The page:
Many artifacts in 正倉院 Shō-sō-in treasure house still appear fresh and inspiring. As an artist, I’ve visited Nara frequently to research artifacts of the Asuka (飛鳥) and Nara Period (白鳳、天平Hakuhō and Tempyō era). Those were the times when Japan had experienced active cultural exchanges with the Eurasian continent and the Korean peninsula as well as with the islands of South East Asia. It is well-known that antiquities in Japan are well preserved. Especially Shō-sō-in where their condition is remarkable.
The annual 正倉院 Shō-sō-in exhibition in Nara National museum that takes place every autumn is one of the most inspiring experiences both for artists and art lovers. I was usually there on opening day with my parents who are accomplished artists in their own fields. We would meet many artist friends that day, but there was hardly time for mundane conversation. Appreciating the beauty of these important collections was what we had all come for.
For me it was a mystery why the artifacts in Shō-sō-in feel very alive and inspiring to so many people. They do not seem like “old” art pieces. Rather their vibrant presence and sensitive design appear contemporary and sophisticated. Many artifacts were made by highly skilled artisans from all over Asia, but technique did not overshadow their inherent beauty as works of art.
In modern times, craftsmen often try to reveal their highly honed skills in their work. When this egoistic imposition takes an upper hand, it masks the living beauty. It is clear that what makes the Shō-sō-in artifacts beautiful is not just the skill of the artisans, but also (I am confident to say) the coming together of the noble intention of the patrons and humble attitude of the artisans.
Many of the artifacts in Shō-sō-in were gifted to the Japanese emperor either from the Chinese emperor of the Tang dynasty, or made by Korean or Japanese craftsmen.
From the ancient to medieval times, all the countries around China were connected by the Silk Road and by sea trade routes. It is widely recognized that ancient Rome lay at the Western end of the Silk Road, while Nara was on the Eastern end. Nara is well-known to have experienced the beauty and riches brought by the Silk Road and of the Tang dynasty. Not only did artifacts came into Japan, but many Buddhist monks, government officials, architects, sculptors, painters, artisans immigrated to Japan. Since this island in the Far East with a mild climate produced plenty of high quality materials, it is quite easy to imagine that artists were attracted to practice their craft and exercise their creativity in this milieu.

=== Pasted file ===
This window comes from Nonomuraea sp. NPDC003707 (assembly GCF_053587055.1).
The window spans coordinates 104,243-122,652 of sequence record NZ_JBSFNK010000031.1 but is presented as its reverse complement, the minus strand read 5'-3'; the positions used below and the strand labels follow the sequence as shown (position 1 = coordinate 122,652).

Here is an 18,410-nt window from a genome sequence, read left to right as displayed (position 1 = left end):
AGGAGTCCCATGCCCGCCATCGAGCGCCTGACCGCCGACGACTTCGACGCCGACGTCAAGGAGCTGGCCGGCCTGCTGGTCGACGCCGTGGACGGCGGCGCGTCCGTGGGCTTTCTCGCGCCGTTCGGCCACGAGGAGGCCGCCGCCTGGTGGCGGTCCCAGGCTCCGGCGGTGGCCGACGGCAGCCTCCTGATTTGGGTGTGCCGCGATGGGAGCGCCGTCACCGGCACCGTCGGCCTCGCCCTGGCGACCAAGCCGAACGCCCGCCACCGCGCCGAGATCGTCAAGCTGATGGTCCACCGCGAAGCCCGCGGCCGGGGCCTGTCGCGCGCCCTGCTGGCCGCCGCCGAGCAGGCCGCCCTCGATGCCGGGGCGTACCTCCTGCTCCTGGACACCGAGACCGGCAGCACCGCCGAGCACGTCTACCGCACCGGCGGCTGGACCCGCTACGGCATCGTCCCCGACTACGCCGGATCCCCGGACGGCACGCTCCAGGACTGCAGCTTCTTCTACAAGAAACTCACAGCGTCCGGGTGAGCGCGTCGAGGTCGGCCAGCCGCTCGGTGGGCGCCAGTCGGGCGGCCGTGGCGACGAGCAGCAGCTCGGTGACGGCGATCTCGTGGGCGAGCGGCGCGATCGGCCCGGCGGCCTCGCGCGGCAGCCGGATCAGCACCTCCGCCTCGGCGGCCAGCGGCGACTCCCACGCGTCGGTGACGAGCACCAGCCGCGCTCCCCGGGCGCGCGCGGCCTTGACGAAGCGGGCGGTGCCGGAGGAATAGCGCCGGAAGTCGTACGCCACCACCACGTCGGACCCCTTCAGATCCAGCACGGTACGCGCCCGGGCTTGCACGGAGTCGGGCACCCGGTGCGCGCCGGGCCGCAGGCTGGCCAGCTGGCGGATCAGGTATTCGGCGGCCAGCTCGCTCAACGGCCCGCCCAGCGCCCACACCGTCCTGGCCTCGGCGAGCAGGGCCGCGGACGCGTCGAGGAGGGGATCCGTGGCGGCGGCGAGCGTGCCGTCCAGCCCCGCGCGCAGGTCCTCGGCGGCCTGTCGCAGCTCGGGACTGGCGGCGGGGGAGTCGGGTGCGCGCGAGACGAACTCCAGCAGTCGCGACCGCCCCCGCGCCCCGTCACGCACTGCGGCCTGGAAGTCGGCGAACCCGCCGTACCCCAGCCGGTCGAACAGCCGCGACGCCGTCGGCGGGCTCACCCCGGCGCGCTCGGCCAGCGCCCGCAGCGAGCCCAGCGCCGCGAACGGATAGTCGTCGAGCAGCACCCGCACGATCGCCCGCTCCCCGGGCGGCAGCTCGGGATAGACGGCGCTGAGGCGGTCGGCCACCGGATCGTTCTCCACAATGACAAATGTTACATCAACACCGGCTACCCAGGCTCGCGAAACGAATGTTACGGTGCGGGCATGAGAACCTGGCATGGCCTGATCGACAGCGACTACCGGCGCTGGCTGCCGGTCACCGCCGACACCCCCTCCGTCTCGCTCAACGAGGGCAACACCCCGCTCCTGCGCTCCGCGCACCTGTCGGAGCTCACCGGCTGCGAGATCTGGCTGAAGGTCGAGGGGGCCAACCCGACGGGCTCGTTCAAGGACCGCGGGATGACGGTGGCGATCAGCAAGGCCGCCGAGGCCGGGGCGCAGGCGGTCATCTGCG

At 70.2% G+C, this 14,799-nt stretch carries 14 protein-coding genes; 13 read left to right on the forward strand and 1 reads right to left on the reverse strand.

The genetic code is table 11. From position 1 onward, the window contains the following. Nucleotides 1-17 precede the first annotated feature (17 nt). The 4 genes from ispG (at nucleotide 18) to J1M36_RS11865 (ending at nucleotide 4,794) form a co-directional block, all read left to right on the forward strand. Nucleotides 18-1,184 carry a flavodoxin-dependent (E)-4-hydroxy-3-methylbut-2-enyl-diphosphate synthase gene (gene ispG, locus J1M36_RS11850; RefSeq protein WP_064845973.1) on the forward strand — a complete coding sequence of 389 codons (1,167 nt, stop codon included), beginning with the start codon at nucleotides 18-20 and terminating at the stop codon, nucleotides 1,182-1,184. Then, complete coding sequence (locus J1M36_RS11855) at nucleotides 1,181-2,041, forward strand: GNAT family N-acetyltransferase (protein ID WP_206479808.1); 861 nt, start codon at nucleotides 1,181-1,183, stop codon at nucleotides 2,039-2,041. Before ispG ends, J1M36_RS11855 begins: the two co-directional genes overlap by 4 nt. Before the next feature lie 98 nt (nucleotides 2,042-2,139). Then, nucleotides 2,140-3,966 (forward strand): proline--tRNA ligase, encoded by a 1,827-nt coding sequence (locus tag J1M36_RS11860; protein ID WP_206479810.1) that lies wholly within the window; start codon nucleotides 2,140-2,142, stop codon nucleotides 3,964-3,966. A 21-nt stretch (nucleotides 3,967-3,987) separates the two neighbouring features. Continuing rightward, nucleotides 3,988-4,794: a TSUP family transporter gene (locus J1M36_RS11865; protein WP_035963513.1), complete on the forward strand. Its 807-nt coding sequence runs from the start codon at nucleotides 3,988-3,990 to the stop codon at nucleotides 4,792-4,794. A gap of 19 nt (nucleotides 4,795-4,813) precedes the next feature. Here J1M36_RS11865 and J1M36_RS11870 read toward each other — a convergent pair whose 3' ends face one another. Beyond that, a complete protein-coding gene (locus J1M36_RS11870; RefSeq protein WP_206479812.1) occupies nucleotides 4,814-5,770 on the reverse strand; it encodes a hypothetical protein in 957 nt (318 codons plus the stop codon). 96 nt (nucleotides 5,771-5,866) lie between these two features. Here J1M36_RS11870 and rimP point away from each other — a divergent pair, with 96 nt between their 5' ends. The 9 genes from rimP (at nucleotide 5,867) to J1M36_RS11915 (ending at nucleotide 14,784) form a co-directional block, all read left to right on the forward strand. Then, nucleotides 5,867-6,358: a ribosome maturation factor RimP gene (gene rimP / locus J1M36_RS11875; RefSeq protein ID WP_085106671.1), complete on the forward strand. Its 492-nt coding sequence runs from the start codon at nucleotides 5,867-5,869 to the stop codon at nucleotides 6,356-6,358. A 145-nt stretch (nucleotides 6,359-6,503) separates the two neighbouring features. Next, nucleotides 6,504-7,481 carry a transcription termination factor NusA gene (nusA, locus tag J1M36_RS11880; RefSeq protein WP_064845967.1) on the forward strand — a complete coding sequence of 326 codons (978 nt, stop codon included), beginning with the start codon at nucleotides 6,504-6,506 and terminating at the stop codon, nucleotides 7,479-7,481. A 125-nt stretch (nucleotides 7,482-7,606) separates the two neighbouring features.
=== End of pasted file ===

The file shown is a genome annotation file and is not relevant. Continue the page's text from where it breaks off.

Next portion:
It is my belief that the secret for the great success of the Tang dynasty lay in the collaboration among the people from different cultural and racial backgrounds. The spirit of cosmopolitanism underscores the achievement of the Tang dynasty of China, as well as of the Nara and early Heian periods in Japan.
From an artistic point of view I perceive the Silk Road artifacts to have the presence of both generosity and sensitivity coexisting simultaneously. One can observe several exotic elements in design and choice of material, and the two are combined in a harmonious way. They also hold an anthropological value. An analysis of the origins of these materials indicates diverse trade routes in the Silk Road.
Let us consider the example of musical instruments. These are primarily played in court for the pleasure of the emperor and the nobles, or in the Buddhist temples as musical offering to the deities. In the Gagaku (雅楽) style of music which consists of many different elements in its structure, unique instruments from different cultures are played together. Some have originated in South Asia, some from the South East Asian islands, and others are of Persian or Indian origin. But these different elements get gracefully integrated in Gagaku music. In today’s Japan, one can still experience the well-preserved Gagaku dance and music.